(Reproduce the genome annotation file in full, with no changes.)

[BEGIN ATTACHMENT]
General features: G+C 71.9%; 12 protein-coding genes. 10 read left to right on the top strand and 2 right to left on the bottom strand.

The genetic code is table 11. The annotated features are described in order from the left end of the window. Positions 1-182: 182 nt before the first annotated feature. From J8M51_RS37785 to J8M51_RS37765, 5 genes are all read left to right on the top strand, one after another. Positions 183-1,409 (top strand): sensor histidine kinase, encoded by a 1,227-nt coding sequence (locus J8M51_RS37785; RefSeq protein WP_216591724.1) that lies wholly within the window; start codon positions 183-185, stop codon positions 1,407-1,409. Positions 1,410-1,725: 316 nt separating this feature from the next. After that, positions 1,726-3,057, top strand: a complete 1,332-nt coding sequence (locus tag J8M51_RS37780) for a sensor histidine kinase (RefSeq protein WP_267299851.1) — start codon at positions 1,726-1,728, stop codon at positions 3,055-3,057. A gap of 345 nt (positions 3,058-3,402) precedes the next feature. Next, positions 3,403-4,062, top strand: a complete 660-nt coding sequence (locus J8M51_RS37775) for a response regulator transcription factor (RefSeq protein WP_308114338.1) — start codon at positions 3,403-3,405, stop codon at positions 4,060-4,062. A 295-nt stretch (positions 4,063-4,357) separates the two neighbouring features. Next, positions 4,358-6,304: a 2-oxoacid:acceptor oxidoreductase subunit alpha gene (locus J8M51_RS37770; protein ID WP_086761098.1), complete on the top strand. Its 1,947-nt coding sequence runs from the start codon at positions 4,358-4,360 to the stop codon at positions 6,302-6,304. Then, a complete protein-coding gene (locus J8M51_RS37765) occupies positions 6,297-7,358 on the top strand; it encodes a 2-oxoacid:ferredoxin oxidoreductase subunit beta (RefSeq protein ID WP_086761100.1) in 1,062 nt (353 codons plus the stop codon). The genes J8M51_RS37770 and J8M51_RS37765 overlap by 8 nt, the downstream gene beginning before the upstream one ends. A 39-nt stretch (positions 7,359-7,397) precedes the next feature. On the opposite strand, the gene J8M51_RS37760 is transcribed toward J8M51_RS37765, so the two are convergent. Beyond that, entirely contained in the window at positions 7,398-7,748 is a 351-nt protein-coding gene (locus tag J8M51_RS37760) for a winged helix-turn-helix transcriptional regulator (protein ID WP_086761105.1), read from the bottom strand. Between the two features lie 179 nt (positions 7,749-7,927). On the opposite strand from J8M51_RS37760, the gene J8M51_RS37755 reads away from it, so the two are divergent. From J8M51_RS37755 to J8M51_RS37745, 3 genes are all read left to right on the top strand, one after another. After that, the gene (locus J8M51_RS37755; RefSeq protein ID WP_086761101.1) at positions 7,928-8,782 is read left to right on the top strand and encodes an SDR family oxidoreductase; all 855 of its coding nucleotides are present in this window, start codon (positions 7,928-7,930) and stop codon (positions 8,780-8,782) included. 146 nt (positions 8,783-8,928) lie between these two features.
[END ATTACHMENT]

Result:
General features: G+C 71.9%; 12 protein-coding genes. 10 read left to right on the top strand and 2 right to left on the bottom strand.

The genetic code is table 11. The annotated features are described in order from the left end of the window. Positions 1-182: 182 nt before the first annotated feature. From J8M51_RS37785 to J8M51_RS37765, 5 genes are all read left to right on the top strand, one after another. Positions 183-1,409 (top strand): sensor histidine kinase, encoded by a 1,227-nt coding sequence (locus J8M51_RS37785; RefSeq protein WP_216591724.1) that lies wholly within the window; start codon positions 183-185, stop codon positions 1,407-1,409. Positions 1,410-1,725: 316 nt separating this feature from the next. After that, positions 1,726-3,057, top strand: a complete 1,332-nt coding sequence (locus tag J8M51_RS37780) for a sensor histidine kinase (RefSeq protein WP_267299851.1) — start codon at positions 1,726-1,728, stop codon at positions 3,055-3,057. A gap of 345 nt (positions 3,058-3,402) precedes the next feature. Next, positions 3,403-4,062, top strand: a complete 660-nt coding sequence (locus J8M51_RS37775) for a response regulator transcription factor (RefSeq protein WP_308114338.1) — start codon at positions 3,403-3,405, stop codon at positions 4,060-4,062. A 295-nt stretch (positions 4,063-4,357) separates the two neighbouring features. Next, positions 4,358-6,304: a 2-oxoacid:acceptor oxidoreductase subunit alpha gene (locus J8M51_RS37770; protein ID WP_086761098.1), complete on the top strand. Its 1,947-nt coding sequence runs from the start codon at positions 4,358-4,360 to the stop codon at positions 6,302-6,304. Then, a complete protein-coding gene (locus J8M51_RS37765) occupies positions 6,297-7,358 on the top strand; it encodes a 2-oxoacid:ferredoxin oxidoreductase subunit beta (RefSeq protein ID WP_086761100.1) in 1,062 nt (353 codons plus the stop codon). The genes J8M51_RS37770 and J8M51_RS37765 overlap by 8 nt, the downstream gene beginning before the upstream one ends. A 39-nt stretch (positions 7,359-7,397) precedes the next feature. On the opposite strand, the gene J8M51_RS37760 is transcribed toward J8M51_RS37765, so the two are convergent. Beyond that, entirely contained in the window at positions 7,398-7,748 is a 351-nt protein-coding gene (locus tag J8M51_RS37760) for a winged helix-turn-helix transcriptional regulator (protein ID WP_086761105.1), read from the bottom strand. Between the two features lie 179 nt (positions 7,749-7,927). On the opposite strand from J8M51_RS37760, the gene J8M51_RS37755 reads away from it, so the two are divergent. From J8M51_RS37755 to J8M51_RS37745, 3 genes are all read left to right on the top strand, one after another. After that, the gene (locus J8M51_RS37755; RefSeq protein ID WP_086761101.1) at positions 7,928-8,782 is read left to right on the top strand and encodes an SDR family oxidoreductase; all 855 of its coding nucleotides are present in this window, start codon (positions 7,928-7,930) and stop codon (positions 8,780-8,782) included. 146 nt (positions 8,783-8,928) lie between these two features.